In recent days my thoughts have returned to standing in a dry creek bed in the Valley of Elah, kneeling in the dirt to pick up smooth rocks. What brought that memory to mind has been hearing so many friends expressing their fear of giants stalking the land. But these smooth rocks and pebbles are a reminder that we don’t have to be afraid.
The Valley of Elah is where David killed the Philistine giant Goliath. It’s one of my favorite stories from the Old Testament… but not the antiseptic version most Sunday School classes stick to. You know, where David used his slingshot to pop Goliath in the head and everyone went home happy singing a Disney song.
Not exactly. When David’s rock knocked Goliath down, the young shepherd boy ran to the body and promptly beheaded it. But the story doesn’t end there. The Philistine army, shocked by the death of their unconquerable warrior, turned tail and ran. Rather than call it a day, the Israelites pursued and killed the Philistines, leaving bodies “strewn along the Shaaraim road to Gath and Ekron.”
Then, the victorious Israelites came back and plundered the Philistine’s camp.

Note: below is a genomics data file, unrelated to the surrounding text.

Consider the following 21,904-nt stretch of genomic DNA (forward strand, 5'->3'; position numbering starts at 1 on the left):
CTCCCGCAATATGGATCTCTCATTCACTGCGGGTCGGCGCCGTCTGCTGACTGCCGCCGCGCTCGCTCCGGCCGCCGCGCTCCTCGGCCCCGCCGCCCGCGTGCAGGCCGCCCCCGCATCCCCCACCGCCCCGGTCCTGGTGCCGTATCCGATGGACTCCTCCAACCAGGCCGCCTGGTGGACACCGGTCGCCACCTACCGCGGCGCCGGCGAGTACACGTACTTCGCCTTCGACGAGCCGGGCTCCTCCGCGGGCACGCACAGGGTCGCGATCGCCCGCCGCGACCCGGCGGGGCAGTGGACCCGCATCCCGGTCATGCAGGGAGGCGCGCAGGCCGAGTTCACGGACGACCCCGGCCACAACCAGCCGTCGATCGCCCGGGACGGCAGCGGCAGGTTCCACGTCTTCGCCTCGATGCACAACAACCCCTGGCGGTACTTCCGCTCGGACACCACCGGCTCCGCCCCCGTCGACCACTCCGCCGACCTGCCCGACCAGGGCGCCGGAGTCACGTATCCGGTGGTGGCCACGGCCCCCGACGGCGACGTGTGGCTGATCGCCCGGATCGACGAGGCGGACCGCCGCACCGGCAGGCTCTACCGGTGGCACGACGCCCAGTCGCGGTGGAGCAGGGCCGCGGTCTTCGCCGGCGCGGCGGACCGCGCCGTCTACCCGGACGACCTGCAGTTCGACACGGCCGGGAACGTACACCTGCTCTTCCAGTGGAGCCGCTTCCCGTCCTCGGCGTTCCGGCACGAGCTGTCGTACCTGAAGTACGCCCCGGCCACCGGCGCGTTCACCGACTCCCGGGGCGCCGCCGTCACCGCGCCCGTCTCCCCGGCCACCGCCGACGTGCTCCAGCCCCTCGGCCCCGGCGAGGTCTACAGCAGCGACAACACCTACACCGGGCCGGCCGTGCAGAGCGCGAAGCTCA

Remember, none of the mighty warriors in the Israelite army wanted to confront Goliath. They shirked from the fight in fear.
Very often the giants we face – in life, in politics, in business – seem impossible to defeat. We worry about being de-platformed by tech giants, or whatever. We think ourselves into believing that we cannot take on entrenched politicians and their cronies in the media.
And, yet, history is replete with impossible giants being vanquished by those viewed as inconsequential in the eyes of the world. Of course, let us remember David didn’t go onto the battlefield alone – he was literally fighting alongside God.
As a quick aside, we must – like David – be sure we’re fighting the fights to which God has called us, not simply those that are politically expedient or feel good in the moment.
Like David, we must faithfully confront the giants in our path. And we must be willing to get our hands dirty in the process. In so doing, we’ll inspire others around us to join in the fight.
Lastly, we must be faithfully committed to the work of winning. Too often we accept half-victories that end up as little more than a prelude to our own defeat. The Israelites didn’t walk away after Goliath was vanquished; they pursued their enemies. In the same way, we must be committed to getting the job done and done completely.
Let’s go slay some giants! We cannot count on kings to do our work for us. It’s up to us, as a self-governing people, to faithfully get the job done.